Study plan

Animals were segregated into five different groups (n = 6, for each group) and designated as group numbers 1, 2, 3, 4, and 5. The detailed experimental protocol for all groups is shown in [Table 1]. The animals of all groups were treated with saline or tamoxifen or rasam from the 1st day till the 30th day. Rasam was freshly prepared every day and administered to respective groups. At the end of the 30th day, tumor was induced by administrating DMBA (25 mg/kg) by single gastric intubation in 1 mL olive oil. On the 120th day, the rats were sacrificed through cervical decapitation, and the mammary tumors were excised out for the analysis of biochemical and histological parameters.
Table 1: Detailed experimental protocol of all groups

Click here to view


Estimation of body and tumor parameters

Weights of all rats were recorded at the beginning of the experiment and before their sacrifice. The changes in the body weight were recorded and analyzed.[12] Cancer masses and their progression in the rat mammary tissue were monitored by palpation twice a week. During this time, the latency period was recorded. The number of days between DMBA induction and the appearance of the first tumor was recorded as tumor latency. After 120 days, the tumor number, tumor weight, and tumor incidence were recorded.[13]

Estimation of oxidative stress parameters

The mammary tissues were weighed, and a homogenate was prepared with 0.1 M Tris-HCl buffer (pH 7.5, 10% w/v). After centrifugation at 15,000 g for 20 min at 5°C, the obtained clear supernatant tissue homogenate was used for the estimation of enzymatic antioxidants, non-enzymatic antioxidants, and lipid peroxidation (evaluated by measuring thiobarbituric acid reactive substances [TBARS]). Superoxide dismutase (SOD),[14] catalase (CAT),[15] and glutathione peroxidase (GPx)[16] were estimated as per previous reports. The non-enzymatic antioxidant, reduced glutathione (GSH)[17] and lipid peroxidation were measured by estimating TBARS as reported earlier.[18]

Estimation of phase I and mitochondrial enzymes

Cytochrome (cyt) P450 and cytb5(phase I enzymes) were estimated from the microsomal fraction. Mitochondrial fraction was isolated from the mammary tissues,[19] and hexokinase (HK), aldolase (AD), glucose 6-phosphatase (G6P), fructose 1,6-bisphosphatase (F16P), succinate dehydrogenase (SDH), isocitrate dehydrogenase (IDH), and malate dehydrogenase (MDH) were estimated as per previous reports.[20],[21]

Histopathological studies

The 10% neutral buffered formalin was used to fix the mammary tissues for 24 h at room temperature. Graded series of ethanol was used to dehydrate the tissues followed by paraffin wax embedding. Sectioned tissue blocks were deparaffinized in xylene and rehydrated. The sections were histologically assessed after staining with hematoxylin and eosin.[22],[23]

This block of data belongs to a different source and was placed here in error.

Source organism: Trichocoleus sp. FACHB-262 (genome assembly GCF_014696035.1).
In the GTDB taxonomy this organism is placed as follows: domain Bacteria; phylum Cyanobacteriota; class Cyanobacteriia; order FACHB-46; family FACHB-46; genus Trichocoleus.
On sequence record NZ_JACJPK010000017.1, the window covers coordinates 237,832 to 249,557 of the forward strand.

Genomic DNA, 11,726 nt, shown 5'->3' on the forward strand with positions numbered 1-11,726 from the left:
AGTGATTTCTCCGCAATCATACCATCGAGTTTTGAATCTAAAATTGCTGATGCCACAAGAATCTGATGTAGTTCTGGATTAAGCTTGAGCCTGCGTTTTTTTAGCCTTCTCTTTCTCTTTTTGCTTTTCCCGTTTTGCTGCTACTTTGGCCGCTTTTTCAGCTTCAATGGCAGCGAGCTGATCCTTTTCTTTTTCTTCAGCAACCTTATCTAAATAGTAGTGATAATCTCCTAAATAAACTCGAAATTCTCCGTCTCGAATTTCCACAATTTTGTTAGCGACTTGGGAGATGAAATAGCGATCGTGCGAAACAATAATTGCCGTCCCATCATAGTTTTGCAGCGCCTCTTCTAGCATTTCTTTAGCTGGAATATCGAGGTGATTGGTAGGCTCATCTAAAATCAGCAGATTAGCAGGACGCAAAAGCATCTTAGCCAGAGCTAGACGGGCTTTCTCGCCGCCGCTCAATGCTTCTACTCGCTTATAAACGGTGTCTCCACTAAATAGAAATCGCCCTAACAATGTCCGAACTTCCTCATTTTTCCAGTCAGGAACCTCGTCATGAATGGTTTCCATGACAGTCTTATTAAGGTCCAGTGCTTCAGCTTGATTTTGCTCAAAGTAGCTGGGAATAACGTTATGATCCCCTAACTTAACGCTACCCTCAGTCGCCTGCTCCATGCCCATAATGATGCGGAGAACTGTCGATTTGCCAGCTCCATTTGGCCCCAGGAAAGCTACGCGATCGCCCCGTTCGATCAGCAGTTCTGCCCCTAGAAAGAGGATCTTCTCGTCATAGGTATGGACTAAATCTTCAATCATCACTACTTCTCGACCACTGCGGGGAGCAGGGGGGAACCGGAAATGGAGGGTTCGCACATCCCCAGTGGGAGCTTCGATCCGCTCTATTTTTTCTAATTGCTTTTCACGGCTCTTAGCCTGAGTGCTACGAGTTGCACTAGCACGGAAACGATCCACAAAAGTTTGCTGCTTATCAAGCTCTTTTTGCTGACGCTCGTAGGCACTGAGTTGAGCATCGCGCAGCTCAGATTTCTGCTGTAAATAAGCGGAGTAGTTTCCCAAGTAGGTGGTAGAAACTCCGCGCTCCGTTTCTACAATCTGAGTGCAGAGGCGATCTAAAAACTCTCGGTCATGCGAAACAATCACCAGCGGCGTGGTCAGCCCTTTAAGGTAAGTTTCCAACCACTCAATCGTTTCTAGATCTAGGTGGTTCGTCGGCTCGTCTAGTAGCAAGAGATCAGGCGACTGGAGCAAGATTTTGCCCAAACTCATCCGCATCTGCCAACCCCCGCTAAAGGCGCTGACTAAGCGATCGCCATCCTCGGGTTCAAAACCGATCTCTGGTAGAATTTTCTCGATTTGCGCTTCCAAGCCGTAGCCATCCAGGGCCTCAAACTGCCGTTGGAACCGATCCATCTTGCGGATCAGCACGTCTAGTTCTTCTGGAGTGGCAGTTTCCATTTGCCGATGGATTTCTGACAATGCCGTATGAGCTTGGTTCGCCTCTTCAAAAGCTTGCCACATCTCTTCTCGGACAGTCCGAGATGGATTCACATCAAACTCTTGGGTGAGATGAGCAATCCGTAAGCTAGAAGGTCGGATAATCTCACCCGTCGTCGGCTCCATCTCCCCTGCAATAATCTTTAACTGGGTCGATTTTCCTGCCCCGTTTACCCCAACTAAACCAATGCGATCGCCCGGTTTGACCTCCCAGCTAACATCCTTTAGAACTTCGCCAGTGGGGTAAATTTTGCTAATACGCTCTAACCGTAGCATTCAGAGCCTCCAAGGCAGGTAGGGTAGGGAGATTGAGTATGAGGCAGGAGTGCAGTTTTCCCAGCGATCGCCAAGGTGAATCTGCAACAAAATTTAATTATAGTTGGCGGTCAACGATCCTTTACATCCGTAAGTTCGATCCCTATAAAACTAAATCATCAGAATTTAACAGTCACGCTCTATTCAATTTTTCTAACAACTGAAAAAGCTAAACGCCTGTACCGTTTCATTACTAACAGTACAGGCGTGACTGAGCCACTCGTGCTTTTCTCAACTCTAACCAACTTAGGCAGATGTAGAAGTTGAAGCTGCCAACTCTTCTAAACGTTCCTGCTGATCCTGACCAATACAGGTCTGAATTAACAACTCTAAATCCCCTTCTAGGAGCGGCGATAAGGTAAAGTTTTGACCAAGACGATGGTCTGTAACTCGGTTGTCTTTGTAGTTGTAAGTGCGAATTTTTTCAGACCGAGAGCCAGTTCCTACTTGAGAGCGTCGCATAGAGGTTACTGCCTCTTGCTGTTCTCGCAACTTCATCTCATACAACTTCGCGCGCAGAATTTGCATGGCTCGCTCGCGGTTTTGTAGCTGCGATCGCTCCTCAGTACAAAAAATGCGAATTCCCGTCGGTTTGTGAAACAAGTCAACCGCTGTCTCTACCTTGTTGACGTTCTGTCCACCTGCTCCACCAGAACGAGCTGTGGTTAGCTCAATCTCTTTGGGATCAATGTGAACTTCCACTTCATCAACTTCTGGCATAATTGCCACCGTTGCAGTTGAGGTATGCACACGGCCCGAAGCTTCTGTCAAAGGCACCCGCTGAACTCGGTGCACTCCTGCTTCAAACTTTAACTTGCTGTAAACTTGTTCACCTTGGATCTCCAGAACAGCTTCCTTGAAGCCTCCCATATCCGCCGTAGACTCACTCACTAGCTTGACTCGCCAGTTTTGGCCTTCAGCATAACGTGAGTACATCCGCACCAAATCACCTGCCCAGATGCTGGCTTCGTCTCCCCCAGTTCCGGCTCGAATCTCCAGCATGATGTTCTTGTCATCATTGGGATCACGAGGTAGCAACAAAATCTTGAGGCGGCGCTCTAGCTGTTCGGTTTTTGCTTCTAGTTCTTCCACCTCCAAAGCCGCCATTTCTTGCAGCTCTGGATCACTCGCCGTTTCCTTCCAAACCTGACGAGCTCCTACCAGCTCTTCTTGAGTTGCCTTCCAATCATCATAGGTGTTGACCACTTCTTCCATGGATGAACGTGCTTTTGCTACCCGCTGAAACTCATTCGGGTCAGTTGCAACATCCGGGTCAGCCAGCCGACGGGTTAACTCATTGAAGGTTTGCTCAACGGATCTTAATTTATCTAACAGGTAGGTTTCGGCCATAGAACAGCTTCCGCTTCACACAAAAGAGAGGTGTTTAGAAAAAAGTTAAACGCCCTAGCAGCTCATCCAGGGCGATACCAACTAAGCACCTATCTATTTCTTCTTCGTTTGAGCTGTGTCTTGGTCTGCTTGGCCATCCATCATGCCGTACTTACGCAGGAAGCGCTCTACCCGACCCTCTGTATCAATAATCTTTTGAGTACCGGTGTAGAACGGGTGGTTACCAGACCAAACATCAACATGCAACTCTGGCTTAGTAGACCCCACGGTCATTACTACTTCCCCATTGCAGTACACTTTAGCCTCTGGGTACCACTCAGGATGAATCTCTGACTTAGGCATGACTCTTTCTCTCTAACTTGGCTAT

Statistical analysis

Values are expressed as mean ± standard deviation. One-way ANOVA followed by Tukey–Kramer multiple comparisons test was carried out to assess the statistical significance using version 5 of GraphPad Software Inc., San Diego, California, USA. A P <0.05 was considered statistically significant. All groups were compared with group number 1 (negative control) and also with group number 2 (positive control) to identify the correlations among normal, induced-untreated, induced standard-pretreated, and induced rasam- pretreated rats.


   Results Top


Effect of rasam on body weight

The study showed an increase in the body weight of all the rats throughout. A reduced weight gain was observed after 120 days in DMBA alone-induced rats [Figure 1]. In the final body weight assessment, group number 2 (DMBA alone induced) showed significant (P <0.001) decrease in weight gain as compared to group number 1. In addition, rasam at both dose levels of 3 and 4 mL/kg (group numbers 4 and 5) showed a significant (P <0.001) restoration of body weight as compared to negative control (group number 1). The numerical values are presented in [Supplementary Table 2].
Figure 1: Effect of pretreated rasam on initial and final body weight of rats after 7,12-dimethylbenz[a]anthracene induction in controls and experimental groups.nsnot significant; *calculated by comparing all groups with group number 2;calculated by comparing all groups with group number 1;nsnot significant;‡‡‡or***significantly different, P < 0.001;‡‡ or **significantly different, P < 0.01

Click here to view



Effect of rasam on antioxidants levels (enzymatic and non-enzymatic)

The effect of rasam on antioxidants SOD, CAT, and GPx (enzymatic) and GSH (non-enzymatic) indicates that the activities and levels of these antioxidants were significantly (P <0.001) diminished in group number 2 (DMBA only) as compared to group number 1 (negative control). However, the pretreatment of rasam showed significant (P <0.001) increase in the levels of SOD, CAT, GPx, and GSH as compared to group number 2 (DMBA only) [Table 2]. In addition, rasam at the dose of 4 mL/kg (group number 5) showed almost normal levels of antioxidants as compared to negative control (group number 1).